As the spookiest time of the year draws nigh, Juneau residents are working to make sure the only terror is from the costumes.
“We’re organizing an outdoor, pandemic friendly trunk-Or-treat,” said Debrah Chaytors in a phone interview. “We really wanted to focus on something outdoor.”
The trunk-or-treat, organized by Chaytors in cooperation with Mendenhall Mall owner Patsy Dunn is just one of the adaptations to the pandemic seen in Juneau this year. Others are holding car parades, holding Halloween parties within their own close-contact groups or celebrating the season with decorations.
“We’ve always been the flamingo house,” said Dana Hanselman, whose 7-foot decorative skeleton infested by plastic flamingos is easily visible along Glacier Highway, a spooky sentinel across from Auke Lake.
They missed purchasing the first oversized skeleton and snagged the second available, said Hanselman, whose house also hosts ghostly flamingos illuminated at night by blacklights. Hanselman said his house has hosted the flamingos for years, now to be joined in-season by the skeleton, though he’s not sure where he’ll store it in the meantime.
‘Boos’ and don’ts for Halloween
A City and Borough of Juneau news release outlined best practices from the State of Alaska’s public health division and the Centers for Disease Control and Prevention.
Door-to-door trick-or-treating as well as haunted houses and Halloween parties are designated as high-risk activities by the CDC. Handing out individual candy to trick-or-treaters is also considered high-risk without measures such as gloves and frequent sanitizing, according to the news release. Masks in particular are a concern.
“A typical Halloween mask doesn’t offer the same type of protection against COVID-19 that a surgical mask or cloth face covering provides. Make sure children who are trick-or-treating use a covering that provides a double layer of fabric over their nose and mouth,” the city said in the release. “The CDC advises against layering a Halloween mask over a fabric face covering because that could make it harder to breathe. Instead, modify the costume so it allows the child to wear the protective face covering.”
Additionally, the city’s parks and recreation department is partnering with the Gold Town Theater to present a pair of drive-in movie screenings Saturday evening. “The Addams Family,” the 2019 animated version, will be shown at 6 p.m. “Poltergeist,” the 1982 version, will be shown at 9:30 p.m. Both movies will be shown at Savikko Park.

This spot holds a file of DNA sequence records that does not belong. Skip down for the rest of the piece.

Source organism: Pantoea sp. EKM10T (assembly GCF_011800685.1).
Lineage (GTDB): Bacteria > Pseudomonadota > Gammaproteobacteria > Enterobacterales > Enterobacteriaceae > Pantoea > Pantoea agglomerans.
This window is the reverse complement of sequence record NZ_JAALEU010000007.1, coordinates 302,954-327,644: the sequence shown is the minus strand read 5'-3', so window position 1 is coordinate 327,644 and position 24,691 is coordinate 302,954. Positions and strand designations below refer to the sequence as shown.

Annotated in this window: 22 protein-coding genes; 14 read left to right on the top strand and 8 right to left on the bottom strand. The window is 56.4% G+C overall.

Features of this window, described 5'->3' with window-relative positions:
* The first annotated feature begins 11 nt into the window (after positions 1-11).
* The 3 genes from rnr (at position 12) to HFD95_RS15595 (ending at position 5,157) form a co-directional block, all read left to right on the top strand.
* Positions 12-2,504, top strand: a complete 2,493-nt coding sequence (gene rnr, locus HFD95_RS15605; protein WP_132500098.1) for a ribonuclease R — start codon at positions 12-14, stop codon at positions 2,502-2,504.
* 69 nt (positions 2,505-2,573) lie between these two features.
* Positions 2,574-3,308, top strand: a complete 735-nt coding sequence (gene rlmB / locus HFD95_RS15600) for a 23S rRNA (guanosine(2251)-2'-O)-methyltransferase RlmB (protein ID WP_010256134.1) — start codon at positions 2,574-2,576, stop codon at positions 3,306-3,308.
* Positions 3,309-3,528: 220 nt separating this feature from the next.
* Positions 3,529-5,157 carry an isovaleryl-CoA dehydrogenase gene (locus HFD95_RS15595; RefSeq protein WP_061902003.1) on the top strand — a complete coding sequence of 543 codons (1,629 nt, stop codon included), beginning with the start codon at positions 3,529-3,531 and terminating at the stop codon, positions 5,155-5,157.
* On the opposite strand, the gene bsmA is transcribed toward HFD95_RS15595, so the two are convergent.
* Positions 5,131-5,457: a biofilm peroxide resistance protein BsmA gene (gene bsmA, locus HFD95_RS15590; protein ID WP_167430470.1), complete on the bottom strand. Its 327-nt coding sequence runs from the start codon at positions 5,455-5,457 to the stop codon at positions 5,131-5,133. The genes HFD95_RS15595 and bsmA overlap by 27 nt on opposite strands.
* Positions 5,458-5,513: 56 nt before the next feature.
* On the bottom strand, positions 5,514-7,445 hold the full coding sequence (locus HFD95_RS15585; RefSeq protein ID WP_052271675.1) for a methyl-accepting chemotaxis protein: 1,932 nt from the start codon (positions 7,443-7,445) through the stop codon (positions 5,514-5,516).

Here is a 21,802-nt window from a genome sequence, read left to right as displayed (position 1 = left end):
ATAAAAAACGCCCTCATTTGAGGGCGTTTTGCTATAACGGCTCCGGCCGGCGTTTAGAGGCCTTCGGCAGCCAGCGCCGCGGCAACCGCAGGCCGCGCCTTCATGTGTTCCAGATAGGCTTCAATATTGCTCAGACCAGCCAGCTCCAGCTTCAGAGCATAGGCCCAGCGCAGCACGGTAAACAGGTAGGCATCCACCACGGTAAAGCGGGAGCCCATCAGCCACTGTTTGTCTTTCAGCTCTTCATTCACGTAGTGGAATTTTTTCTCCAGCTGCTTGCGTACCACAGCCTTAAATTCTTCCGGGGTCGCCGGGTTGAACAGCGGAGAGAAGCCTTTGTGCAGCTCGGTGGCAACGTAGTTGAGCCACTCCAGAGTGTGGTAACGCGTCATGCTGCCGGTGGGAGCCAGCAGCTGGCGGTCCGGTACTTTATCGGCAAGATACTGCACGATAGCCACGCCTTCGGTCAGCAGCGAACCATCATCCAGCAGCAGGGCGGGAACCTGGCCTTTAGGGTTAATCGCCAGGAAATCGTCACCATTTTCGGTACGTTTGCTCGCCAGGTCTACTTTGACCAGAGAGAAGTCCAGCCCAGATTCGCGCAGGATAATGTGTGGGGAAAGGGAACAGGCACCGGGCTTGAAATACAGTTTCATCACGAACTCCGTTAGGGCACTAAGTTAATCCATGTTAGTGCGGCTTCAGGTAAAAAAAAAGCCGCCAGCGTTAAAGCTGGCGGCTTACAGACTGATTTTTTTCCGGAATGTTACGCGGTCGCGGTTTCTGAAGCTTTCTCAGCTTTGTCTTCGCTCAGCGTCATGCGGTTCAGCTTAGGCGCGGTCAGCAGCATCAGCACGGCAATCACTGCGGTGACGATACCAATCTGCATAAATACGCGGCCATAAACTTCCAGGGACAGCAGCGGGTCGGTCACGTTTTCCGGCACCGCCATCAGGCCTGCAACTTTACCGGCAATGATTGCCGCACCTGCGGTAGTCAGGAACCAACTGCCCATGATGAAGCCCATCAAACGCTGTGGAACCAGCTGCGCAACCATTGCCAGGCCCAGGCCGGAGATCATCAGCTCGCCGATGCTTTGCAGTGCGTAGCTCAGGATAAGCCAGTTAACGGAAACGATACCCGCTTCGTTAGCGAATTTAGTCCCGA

Many residents are taking the best practice guidance to heart, pulling back from traditional Halloween activities in the name of safety.
“We’re planning on forgoing any trick-or-treating or any parades or anything like that,” said Jessica Snyder in a phone interview. “The kids have spent the last couple of weeks decorating the house so we can have a Halloween party.”
Snyder said they’re only going to one house to trick-or-treat- the children’s grandparents, who also live in Juneau. Beyond that, they’re limiting activities to a fun Halloween party, only involving people from their close contact group. Snyder said her children understand why this year can’t be a typical Halloween.
“I’m feeling OK. The kids are a little on the older edge of trick-or-treating anyway,” said Snyder. “They’re not surly or upset because we’ve taken the city’s and the states mandates pretty seriously. It’ll be fun for them.”
Chaytons, organizing the trunk-or-treat, arranged the event so prevent crowding or promote efficient throughput of visitors. There will be about thirty ‘trunks’- spread out in the parking lot, with pre-wrapped bags of candy, and copious hand sanitizer, and volunteers to move pods along and prevent lingering.
“Even from the very beginning, people were like, isn’t this a large event? We know that not everyone is going to feel comfortable with it, and everyone is going to make their own decision,” Chaytors said. “Every 30 feet you’re going to be sanitized. We’re going to put down taped mitigation arrows. We have people on site making sure no one’s congregating. You are in charge of your own pod. Masks are 100 percent required. We’re gonna have a start point that’s stanchioned off so it’s going to be an obvious flow.”
Know & Go
When: 4-6 p.m., Oct. 31
Where: 9105 Mendenhall Mall Road.
How much: Free
What: Drive-in Movies
When: “Addams Family” at 6 p.m. ; “Poltergeist” at 9:30 p.m. Parking for the earlier movie opens at 5:15 p.m., parking for the later movie opens at 8:45 p.m.
Where: 101 Savikko Road, Douglas, Alaska, 99824
How much: Tickets are free, available beginning on Tuesday.
• Contact reporter Michael S. Lockett at (757) 621-1197 or firstname.lastname@example.org.